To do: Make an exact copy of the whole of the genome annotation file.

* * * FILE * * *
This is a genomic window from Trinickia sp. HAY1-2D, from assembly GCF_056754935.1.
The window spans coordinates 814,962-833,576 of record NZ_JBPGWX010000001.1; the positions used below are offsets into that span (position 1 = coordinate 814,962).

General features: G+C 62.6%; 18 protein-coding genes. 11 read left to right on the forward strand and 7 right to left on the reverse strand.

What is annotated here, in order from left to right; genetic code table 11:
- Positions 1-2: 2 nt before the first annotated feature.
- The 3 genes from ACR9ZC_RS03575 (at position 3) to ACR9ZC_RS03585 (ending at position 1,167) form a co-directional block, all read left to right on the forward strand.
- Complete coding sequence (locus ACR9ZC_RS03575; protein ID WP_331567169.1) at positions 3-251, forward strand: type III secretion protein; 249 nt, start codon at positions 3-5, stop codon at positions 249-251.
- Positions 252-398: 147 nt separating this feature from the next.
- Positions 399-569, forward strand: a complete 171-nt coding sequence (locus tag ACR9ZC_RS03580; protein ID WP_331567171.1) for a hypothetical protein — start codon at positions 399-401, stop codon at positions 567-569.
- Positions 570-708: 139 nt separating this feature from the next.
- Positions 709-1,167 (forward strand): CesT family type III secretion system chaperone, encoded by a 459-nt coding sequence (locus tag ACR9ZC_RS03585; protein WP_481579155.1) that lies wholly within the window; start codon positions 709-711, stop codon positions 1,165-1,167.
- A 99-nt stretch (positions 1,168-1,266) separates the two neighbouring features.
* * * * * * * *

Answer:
This is a genomic window from Trinickia sp. HAY1-2D, from assembly GCF_056754935.1.
The window spans coordinates 814,962-833,576 of record NZ_JBPGWX010000001.1; the positions used below are offsets into that span (position 1 = coordinate 814,962).

General features: G+C 62.6%; 18 protein-coding genes. 11 read left to right on the forward strand and 7 right to left on the reverse strand.

What is annotated here, in order from left to right; genetic code table 11:
- Positions 1-2: 2 nt before the first annotated feature.
- The 3 genes from ACR9ZC_RS03575 (at position 3) to ACR9ZC_RS03585 (ending at position 1,167) form a co-directional block, all read left to right on the forward strand.
- Complete coding sequence (locus ACR9ZC_RS03575; protein ID WP_331567169.1) at positions 3-251, forward strand: type III secretion protein; 249 nt, start codon at positions 3-5, stop codon at positions 249-251.
- Positions 252-398: 147 nt separating this feature from the next.
- Positions 399-569, forward strand: a complete 171-nt coding sequence (locus tag ACR9ZC_RS03580; protein ID WP_331567171.1) for a hypothetical protein — start codon at positions 399-401, stop codon at positions 567-569.
- Positions 570-708: 139 nt separating this feature from the next.
- Positions 709-1,167 (forward strand): CesT family type III secretion system chaperone, encoded by a 459-nt coding sequence (locus tag ACR9ZC_RS03585; protein WP_481579155.1) that lies wholly within the window; start codon positions 709-711, stop codon positions 1,165-1,167.
- A 99-nt stretch (positions 1,168-1,266) separates the two neighbouring features.